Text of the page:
Diagnostic reference level

Last revised by Candace Makeda Moore on 19 Feb 2024

A diagnostic reference level (DRL) is a specified quantity for a given imaging procedure designed to be used as an aid to optimization of radiation exposures. Diagnostic reference levels are not limits and are not intended to be applied to exposures of individual patients.

The quantity used to define DRLs varies with modality:

Entrance skin dose (ESD) and dose area product (DAP) are typically used to set diagnostic reference level values in radiography and fluoroscopy.

CT dose index and dose length product are typically used to set diagnostic reference level values in CT.

Diagnostic reference levels are set for a particular procedure based on audit data from exposures of a large number of patients at a local, regional or national level 3.

National DRLs (NDRLs) use data from multiple hospitals in a country and allow for comparison of radiation exposures for a particular procedure across different hospitals. Local DRLs (LDRLs) use data from an individual hospital and allow comparison between different equipment / rooms within that hospital. The ICRP recommend using the median average in determining diagnostic reference levels as this is less susceptible to outlying data points than using the mean average.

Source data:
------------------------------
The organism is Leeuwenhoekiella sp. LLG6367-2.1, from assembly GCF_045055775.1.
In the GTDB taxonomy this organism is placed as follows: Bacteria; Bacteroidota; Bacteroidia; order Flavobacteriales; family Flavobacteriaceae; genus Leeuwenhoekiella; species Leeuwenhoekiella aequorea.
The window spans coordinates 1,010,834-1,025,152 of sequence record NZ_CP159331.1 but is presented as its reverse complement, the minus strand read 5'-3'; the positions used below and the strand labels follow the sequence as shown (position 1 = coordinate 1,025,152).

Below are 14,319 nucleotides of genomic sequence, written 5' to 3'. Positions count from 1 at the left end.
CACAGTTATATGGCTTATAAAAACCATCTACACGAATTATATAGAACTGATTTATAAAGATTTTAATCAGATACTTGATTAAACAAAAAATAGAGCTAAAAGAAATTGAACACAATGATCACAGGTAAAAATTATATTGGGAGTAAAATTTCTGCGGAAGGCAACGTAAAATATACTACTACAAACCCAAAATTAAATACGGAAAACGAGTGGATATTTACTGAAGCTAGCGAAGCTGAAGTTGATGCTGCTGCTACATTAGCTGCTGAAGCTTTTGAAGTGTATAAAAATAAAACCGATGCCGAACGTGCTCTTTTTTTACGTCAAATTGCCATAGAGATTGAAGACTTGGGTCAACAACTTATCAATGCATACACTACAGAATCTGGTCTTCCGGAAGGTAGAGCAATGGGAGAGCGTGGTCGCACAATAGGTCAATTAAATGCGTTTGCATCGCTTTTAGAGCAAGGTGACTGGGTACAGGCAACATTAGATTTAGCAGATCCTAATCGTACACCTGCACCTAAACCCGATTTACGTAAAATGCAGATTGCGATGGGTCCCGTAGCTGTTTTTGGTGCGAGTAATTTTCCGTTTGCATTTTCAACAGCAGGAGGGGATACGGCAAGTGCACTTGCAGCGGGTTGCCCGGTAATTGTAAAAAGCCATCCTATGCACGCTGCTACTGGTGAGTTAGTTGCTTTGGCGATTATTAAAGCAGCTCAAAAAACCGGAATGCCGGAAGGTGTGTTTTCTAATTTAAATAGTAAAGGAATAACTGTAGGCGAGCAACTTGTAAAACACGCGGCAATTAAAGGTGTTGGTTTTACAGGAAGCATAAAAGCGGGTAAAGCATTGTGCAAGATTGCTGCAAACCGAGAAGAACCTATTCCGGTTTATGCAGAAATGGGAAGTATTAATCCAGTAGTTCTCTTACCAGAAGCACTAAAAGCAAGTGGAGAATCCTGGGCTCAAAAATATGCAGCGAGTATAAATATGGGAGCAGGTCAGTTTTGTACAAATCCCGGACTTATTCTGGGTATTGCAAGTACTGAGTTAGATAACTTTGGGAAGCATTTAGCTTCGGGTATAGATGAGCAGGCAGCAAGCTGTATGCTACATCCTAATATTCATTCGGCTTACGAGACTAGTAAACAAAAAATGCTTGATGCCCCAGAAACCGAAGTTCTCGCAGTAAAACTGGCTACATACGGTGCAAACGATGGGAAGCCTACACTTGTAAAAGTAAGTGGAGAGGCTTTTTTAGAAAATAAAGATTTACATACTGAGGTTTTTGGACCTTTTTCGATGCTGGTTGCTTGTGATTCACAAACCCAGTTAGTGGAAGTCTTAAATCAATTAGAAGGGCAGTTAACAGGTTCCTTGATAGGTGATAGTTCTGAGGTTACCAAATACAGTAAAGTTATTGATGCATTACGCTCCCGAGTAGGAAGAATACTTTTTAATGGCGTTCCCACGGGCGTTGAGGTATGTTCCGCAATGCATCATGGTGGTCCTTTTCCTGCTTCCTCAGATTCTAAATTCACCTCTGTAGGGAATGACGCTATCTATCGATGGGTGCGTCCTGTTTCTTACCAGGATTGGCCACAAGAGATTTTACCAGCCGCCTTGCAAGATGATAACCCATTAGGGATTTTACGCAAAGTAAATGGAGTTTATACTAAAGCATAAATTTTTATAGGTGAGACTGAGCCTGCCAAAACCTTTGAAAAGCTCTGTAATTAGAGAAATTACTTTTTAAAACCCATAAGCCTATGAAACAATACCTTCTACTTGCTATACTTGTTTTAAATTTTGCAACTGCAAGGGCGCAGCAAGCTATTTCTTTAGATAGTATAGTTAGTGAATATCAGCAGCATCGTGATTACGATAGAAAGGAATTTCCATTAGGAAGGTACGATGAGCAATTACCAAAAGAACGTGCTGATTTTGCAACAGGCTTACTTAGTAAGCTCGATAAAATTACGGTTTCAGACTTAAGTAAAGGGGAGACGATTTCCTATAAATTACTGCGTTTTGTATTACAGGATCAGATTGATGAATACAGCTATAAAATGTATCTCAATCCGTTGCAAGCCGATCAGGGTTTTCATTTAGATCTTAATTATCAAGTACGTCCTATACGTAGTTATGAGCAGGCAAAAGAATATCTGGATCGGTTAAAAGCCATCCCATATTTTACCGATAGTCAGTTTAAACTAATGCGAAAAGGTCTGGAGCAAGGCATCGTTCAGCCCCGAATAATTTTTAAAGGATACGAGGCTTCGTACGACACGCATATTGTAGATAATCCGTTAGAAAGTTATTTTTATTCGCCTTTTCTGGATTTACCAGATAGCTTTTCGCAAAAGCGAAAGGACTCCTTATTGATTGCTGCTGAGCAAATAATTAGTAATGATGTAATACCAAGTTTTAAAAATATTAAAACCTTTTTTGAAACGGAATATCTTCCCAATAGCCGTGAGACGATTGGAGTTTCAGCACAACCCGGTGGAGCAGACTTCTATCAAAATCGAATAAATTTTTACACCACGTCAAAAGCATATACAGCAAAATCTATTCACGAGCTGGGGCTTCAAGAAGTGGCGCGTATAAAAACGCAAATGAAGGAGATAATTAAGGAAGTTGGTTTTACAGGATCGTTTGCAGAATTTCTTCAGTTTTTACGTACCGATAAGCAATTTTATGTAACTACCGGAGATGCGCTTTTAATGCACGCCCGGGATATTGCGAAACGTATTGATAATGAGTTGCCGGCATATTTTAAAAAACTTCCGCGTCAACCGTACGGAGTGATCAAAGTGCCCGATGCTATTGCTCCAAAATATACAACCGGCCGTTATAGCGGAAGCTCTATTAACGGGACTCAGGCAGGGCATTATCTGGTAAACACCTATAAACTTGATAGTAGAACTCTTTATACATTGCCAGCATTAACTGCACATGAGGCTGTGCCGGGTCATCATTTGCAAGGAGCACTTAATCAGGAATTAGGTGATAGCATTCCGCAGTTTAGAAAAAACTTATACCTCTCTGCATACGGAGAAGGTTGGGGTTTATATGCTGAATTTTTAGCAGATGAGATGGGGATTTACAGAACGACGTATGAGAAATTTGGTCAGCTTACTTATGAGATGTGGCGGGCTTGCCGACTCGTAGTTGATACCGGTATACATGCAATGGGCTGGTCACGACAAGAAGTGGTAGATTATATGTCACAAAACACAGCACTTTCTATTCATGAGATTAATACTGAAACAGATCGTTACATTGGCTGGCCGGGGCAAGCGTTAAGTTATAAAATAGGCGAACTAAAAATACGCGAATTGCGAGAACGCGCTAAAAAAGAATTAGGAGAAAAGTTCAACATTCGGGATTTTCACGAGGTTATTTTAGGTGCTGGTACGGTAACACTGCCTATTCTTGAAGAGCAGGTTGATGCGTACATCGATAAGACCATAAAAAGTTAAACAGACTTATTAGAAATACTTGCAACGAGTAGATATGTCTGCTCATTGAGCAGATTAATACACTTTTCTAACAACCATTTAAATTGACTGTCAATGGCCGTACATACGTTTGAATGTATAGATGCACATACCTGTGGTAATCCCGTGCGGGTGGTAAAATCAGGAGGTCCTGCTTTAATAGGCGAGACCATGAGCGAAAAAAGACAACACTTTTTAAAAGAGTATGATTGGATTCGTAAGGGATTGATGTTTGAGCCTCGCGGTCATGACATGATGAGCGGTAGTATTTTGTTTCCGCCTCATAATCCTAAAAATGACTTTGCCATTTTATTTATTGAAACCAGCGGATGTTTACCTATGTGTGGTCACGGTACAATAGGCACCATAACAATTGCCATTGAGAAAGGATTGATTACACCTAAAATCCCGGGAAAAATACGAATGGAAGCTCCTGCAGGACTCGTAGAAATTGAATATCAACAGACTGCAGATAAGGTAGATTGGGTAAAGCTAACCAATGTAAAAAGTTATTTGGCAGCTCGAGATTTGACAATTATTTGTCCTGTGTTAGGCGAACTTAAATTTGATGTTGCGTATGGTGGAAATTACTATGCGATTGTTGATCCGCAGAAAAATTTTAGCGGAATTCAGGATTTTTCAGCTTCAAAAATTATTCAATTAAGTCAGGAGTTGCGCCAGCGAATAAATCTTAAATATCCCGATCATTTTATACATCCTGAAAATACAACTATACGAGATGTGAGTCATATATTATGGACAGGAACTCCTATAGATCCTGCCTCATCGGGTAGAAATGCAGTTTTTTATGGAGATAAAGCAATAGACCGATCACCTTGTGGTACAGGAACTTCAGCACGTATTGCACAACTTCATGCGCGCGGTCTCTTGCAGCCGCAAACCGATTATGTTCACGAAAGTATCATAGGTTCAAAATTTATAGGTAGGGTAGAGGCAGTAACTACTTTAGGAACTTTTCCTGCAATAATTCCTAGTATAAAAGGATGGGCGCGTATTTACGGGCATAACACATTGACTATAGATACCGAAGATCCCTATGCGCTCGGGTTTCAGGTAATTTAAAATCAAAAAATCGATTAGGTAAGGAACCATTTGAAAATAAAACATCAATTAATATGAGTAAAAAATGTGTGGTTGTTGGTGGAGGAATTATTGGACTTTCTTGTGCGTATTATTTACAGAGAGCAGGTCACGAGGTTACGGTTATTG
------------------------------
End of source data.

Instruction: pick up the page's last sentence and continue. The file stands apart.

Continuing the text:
Known factors contributing to changes in DRLs are imaging device specifications, radiographer's training and experience and patient's body mass index (BMI).

If an audit for a particular procedure demonstrates that doses are consistently significantly higher or lower than a DRL this should prompt an investigation into why this is the case. This may include a review of radiographic technique or equipment performance or may be due to the characteristics of the patient cohort being imaged.

If local values are higher than a published DRL this may imply that patient exposures could be optimized by reducing exposure factors however the effect on patient outcome from reduced image quality would also have to be considered. Conversely if local values are significantly lower than published DRLs this may imply that exposure factors may need to be increased to improve image quality.

It should be taken into consideration that DRLs are generalized reference parameters set for quality assurance and should not limit differing dose requirements for individual radiographic studies.

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